A study on the association of alpha male and female during the nonbreeding season in wild Capuchin monkeys (Cebus apella nigritus) examined whether Alpha males are the preferred mate for females and, secondly, whether female-alpha status and relationship to the alpha-male can be explained through the individual characteristics and or social network of the female. The results indicated that alpha male Capuchin are the preferred mate for adult females. However, only the alpha females had strong interactions with the alpha males by virtue of a dominance hierarchy among the females in which only the most dominant and strong females were able to interact with the alpha male.
Wolves show deference to the alpha pair in their pack by allowing them to be the first to eat and, usually, the only pair to reproduce. Wolves use eye contact as an indicator of dominance or submission, but in order to establish a dominant position they often also show physical superiority through playing or fighting. Modern knowledge of wolves dismisses the idea of absolute alphas in a pack, favoring instead the concept of breeder wolves as the centers of life in a pack, in the sense that the pack leaders are simply the common parents of at least some of the other pack members. As such, the status of alpha is less likely to be obtained through playing or fighting the smaller and more nuclear a pack is, and young wolves become "alphas" by leaving the pack to find a mate and produce offspring of their own. Larger or less-nuclear packs may operate differently and possess more complex and flexible social structures.
In the case of other wild canids, the alpha male may not have exclusive access to the alpha female; moreover, other pack members may guard the maternity den used by the alpha female; such is the case with the African wild dog, Lycaon pictus.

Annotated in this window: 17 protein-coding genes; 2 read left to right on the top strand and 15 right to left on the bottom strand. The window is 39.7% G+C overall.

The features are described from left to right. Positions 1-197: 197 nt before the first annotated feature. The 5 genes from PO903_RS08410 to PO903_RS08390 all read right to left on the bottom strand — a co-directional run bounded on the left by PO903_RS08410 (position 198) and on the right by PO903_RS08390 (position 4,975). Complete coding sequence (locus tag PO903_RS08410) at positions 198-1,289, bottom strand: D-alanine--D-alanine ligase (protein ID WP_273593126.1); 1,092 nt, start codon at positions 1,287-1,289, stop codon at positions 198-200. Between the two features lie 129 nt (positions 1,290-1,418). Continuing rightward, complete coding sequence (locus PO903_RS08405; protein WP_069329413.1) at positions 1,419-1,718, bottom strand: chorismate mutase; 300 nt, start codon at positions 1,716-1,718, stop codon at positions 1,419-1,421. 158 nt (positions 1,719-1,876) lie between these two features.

See also 
- Big man
- Territory (animal)
- Pecking order
- Dominance hierarchy
- Pack (canine)
- Pre-caudal gland
- Gary Greenberg and Maury M. Haraway. 1998. Comparative psychology: a handbook, Published by Taylor & Francis, 914 pages ISBN 0-8153-1281-4
- C. Michael Hogan. 2009. Painted Hunting Dog: Lycaon pictus, GlobalTwitcher.com, ed. N. Stromberg
- Klaus Immelmann and Colin Beer. A Dictionary of Ethology, Harvard University Press, 1989. ISBN 978-0-674-20506-2
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- Stoinski, T.S.; Rosenbaum, T.; Ngaboyamahina, T.; Vecellio, V.; Ndagijimana, F.; Fawcett, K. (2009). "Patterns of male reproductive behaviour in multi-male groups of mountain gorillas: examining theories of reproductive skew". Behaviour 146 (9): 1193–1215. Retrieved 1 April 2012.
- Tiddi, Barbara. "Social relationships between adult females and the alpha male in wild tufted capuchin monkeys". American Journal of Primatology. Retrieved 7 April 2012.
- Mech, L. David. 1999.
- Dutcher, Jim and Jamie. Wolves At Our Door, Simon and Schuster, 2002
- Gary Greenberg and Maury M. Haraway. 1998
- C. Michael Hogan. 2009